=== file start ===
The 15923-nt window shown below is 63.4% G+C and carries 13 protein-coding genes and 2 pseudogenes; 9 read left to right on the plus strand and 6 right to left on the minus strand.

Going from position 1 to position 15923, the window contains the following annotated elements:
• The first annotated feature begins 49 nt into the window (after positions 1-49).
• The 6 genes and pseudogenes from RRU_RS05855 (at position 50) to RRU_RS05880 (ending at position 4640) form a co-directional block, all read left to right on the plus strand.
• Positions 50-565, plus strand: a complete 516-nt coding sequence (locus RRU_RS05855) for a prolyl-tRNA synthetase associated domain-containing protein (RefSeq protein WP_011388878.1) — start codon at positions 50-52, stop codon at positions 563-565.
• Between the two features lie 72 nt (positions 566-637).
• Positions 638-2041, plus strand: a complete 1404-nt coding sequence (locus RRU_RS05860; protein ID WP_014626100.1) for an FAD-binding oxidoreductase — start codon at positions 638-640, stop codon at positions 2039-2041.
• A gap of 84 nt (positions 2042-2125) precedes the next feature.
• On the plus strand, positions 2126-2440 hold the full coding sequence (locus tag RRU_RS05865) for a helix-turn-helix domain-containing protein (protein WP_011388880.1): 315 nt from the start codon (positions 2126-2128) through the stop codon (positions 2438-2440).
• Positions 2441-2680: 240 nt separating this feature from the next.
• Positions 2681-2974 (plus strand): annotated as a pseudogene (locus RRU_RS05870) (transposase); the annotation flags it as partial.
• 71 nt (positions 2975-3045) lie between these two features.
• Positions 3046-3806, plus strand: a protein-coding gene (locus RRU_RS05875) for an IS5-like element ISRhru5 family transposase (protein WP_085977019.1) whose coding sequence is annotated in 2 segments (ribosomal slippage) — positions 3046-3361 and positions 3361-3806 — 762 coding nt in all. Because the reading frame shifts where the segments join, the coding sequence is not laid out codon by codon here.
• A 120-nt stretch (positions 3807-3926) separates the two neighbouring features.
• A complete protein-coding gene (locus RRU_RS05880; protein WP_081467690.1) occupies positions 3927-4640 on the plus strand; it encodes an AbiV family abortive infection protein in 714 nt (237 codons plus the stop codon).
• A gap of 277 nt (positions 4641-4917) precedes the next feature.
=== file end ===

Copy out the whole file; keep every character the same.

The 15923-nt window shown below is 63.4% G+C and carries 13 protein-coding genes and 2 pseudogenes; 9 read left to right on the plus strand and 6 right to left on the minus strand.

Going from position 1 to position 15923, the window contains the following annotated elements:
• The first annotated feature begins 49 nt into the window (after positions 1-49).
• The 6 genes and pseudogenes from RRU_RS05855 (at position 50) to RRU_RS05880 (ending at position 4640) form a co-directional block, all read left to right on the plus strand.
• Positions 50-565, plus strand: a complete 516-nt coding sequence (locus RRU_RS05855) for a prolyl-tRNA synthetase associated domain-containing protein (RefSeq protein WP_011388878.1) — start codon at positions 50-52, stop codon at positions 563-565.
• Between the two features lie 72 nt (positions 566-637).
• Positions 638-2041, plus strand: a complete 1404-nt coding sequence (locus RRU_RS05860; protein ID WP_014626100.1) for an FAD-binding oxidoreductase — start codon at positions 638-640, stop codon at positions 2039-2041.
• A gap of 84 nt (positions 2042-2125) precedes the next feature.
• On the plus strand, positions 2126-2440 hold the full coding sequence (locus tag RRU_RS05865) for a helix-turn-helix domain-containing protein (protein WP_011388880.1): 315 nt from the start codon (positions 2126-2128) through the stop codon (positions 2438-2440).
• Positions 2441-2680: 240 nt separating this feature from the next.
• Positions 2681-2974 (plus strand): annotated as a pseudogene (locus RRU_RS05870) (transposase); the annotation flags it as partial.
• 71 nt (positions 2975-3045) lie between these two features.
• Positions 3046-3806, plus strand: a protein-coding gene (locus RRU_RS05875) for an IS5-like element ISRhru5 family transposase (protein WP_085977019.1) whose coding sequence is annotated in 2 segments (ribosomal slippage) — positions 3046-3361 and positions 3361-3806 — 762 coding nt in all. Because the reading frame shifts where the segments join, the coding sequence is not laid out codon by codon here.
• A 120-nt stretch (positions 3807-3926) separates the two neighbouring features.
• A complete protein-coding gene (locus RRU_RS05880; protein WP_081467690.1) occupies positions 3927-4640 on the plus strand; it encodes an AbiV family abortive infection protein in 714 nt (237 codons plus the stop codon).
• A gap of 277 nt (positions 4641-4917) precedes the next feature.